This is an archived article and the information in the article may be outdated. Please look at the time stamp on the story to see when it was last updated.

CHICAGO — Another police union is calling out the City of Chicago for sending newly arrived migrants and asylum seekers to police stations for extended periods of time.

James Calvino, president of the Chicago Police Sergeants’ Association, penned an open letter to the City where he claims, “families are remaining in stations for days and, sometimes weeks at a time.”

The full letter can be read at the bottom of this article.

WGN previously reported on migrants having to camp out in the entrance of the Chicago Police Department’s 14th District police station, where Chicago Fraternal Order of Police president John Catanzara voiced his displeasure over how the migrant situation at police stations is being handled.

“Apparently the police department is now a homeless shelter and taxi service,” said Catanzara at the time. “We’ve been receiving calls for the better part of a week plus now about this issue, that’s only getting worse.”

One mother told WGN she and her two daughters had been shipped back and forth between the 8th and 14th district police stations while waiting for placement at a shelter.

Calvino’s letter aligned with Catanzara’s statements, which also said the situation has not improved and only continues to become a bigger problem at police stations across the City.

“If a Police Officer was to walk into a home with the same conditions that exists in the stations,” reads Calvino’s letter, in part. “They would be forced to call DCFS and remove any/all children, due to the poor conditions.”

At the end of April, Mayor Lori Lightfoot penned her own letter, but this one was addressed to Texas Governor Greg Abbott, stating in part, “We simply have no more shelters, spaces, or resources to accommodate an increase of individuals at this level.”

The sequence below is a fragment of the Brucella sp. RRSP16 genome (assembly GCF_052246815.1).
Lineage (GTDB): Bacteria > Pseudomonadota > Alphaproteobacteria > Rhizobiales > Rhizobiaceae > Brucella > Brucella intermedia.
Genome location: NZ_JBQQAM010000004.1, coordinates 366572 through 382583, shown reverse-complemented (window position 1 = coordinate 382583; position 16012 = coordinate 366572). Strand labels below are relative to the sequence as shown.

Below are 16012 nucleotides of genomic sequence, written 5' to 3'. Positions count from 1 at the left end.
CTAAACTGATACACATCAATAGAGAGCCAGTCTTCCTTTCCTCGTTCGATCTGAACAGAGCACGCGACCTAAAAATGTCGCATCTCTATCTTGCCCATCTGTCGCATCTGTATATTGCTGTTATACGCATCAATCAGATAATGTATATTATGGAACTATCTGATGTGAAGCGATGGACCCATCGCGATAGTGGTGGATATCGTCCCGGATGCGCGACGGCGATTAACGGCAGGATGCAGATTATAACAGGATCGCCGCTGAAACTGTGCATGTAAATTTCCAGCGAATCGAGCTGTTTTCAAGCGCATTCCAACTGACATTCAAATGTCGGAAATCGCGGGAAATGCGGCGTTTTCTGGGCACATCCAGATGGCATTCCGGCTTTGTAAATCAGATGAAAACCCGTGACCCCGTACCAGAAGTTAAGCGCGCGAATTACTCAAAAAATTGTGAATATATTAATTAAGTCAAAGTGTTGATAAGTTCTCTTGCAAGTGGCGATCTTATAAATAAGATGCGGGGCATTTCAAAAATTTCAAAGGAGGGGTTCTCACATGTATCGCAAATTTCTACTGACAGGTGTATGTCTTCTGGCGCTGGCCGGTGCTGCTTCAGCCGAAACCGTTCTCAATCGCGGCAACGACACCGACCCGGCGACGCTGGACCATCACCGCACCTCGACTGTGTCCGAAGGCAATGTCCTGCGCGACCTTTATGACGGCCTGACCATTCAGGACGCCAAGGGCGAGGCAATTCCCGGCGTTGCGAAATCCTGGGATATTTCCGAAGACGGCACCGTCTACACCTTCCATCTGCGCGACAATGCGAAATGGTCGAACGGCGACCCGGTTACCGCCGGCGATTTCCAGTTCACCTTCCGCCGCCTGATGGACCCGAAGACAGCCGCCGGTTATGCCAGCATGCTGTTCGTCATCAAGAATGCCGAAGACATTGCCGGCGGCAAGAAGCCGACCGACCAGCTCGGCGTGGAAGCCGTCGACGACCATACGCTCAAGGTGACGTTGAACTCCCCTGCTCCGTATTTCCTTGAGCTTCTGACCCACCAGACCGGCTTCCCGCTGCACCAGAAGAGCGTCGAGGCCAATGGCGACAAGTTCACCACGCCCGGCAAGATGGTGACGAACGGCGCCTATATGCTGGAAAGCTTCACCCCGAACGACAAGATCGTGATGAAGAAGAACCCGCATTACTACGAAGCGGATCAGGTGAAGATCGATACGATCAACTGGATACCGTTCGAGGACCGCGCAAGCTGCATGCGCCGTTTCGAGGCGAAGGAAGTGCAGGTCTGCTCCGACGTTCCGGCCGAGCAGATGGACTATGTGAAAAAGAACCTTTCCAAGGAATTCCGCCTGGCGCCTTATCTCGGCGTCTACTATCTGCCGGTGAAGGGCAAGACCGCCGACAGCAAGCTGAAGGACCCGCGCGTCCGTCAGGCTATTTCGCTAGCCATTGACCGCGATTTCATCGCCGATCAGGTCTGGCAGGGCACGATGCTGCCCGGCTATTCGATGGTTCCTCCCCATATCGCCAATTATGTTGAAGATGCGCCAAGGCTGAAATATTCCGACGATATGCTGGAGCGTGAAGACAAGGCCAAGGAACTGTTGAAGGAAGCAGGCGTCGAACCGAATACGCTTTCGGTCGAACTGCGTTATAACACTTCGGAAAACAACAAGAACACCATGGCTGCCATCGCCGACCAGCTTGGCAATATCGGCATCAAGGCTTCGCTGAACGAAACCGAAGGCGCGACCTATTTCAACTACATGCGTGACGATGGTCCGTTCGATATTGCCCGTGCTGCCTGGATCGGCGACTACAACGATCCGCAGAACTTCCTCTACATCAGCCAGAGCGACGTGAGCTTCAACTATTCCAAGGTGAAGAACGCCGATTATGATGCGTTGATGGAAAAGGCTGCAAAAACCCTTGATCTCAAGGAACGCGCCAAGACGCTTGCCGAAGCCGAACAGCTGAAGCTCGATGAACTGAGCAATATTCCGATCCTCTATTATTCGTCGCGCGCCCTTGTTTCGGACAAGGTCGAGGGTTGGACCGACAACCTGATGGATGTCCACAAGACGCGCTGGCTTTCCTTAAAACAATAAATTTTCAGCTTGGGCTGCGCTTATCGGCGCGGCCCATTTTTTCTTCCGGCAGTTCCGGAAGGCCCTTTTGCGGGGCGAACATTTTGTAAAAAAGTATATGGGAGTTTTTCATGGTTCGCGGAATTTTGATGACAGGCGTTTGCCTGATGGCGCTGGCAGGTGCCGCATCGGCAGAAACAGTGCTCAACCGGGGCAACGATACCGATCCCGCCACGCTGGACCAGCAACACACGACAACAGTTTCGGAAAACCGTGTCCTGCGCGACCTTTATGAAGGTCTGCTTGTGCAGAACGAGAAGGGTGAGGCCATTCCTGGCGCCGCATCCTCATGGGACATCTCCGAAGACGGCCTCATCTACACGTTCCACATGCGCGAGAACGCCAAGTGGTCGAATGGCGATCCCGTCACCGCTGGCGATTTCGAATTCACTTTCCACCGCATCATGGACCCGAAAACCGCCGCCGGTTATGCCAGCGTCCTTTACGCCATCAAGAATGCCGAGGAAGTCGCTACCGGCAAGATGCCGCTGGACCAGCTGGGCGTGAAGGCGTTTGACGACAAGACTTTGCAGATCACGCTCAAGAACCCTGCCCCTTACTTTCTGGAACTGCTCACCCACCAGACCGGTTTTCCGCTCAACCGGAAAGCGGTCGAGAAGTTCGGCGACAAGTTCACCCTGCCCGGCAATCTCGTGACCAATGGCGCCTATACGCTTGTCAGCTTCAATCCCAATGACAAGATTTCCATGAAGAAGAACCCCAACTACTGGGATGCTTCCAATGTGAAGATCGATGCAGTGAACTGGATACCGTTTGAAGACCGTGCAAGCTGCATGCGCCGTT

Since August 2022, Chicago has welcomed at least 8,000 migrants to the City, leading to Chicago-area shelters reaching capacity faster than in years past, and City leaders scrambling to find places where they can accommodate new arrivals.

Those decisions included relocating a Chicago Park District after school program in Avondale, moving migrants to Wadsworth Elementary School in Woodlawn, and presenting a plan to reopen the old South Shore High School and move more migrants there, all of which have faced public backlash.

Still, more migrants were expected to arrive over the weekend after City officials said they needed to identify what they call respite sites to relieve police stations, which were housing about 300 migrants, as of last Friday.

“We need to change this; let’s force the City and State to truly be welcoming,” Calvino’s letter reads, in part. “In many of the Police Department’s General Orders, there is a statement “sanctity of human life” to show how above all else we are to hold sacred each person’s life. By housing persons in Police Districts, we are doing anything but showing the sanctity of human life.”

Full Letter: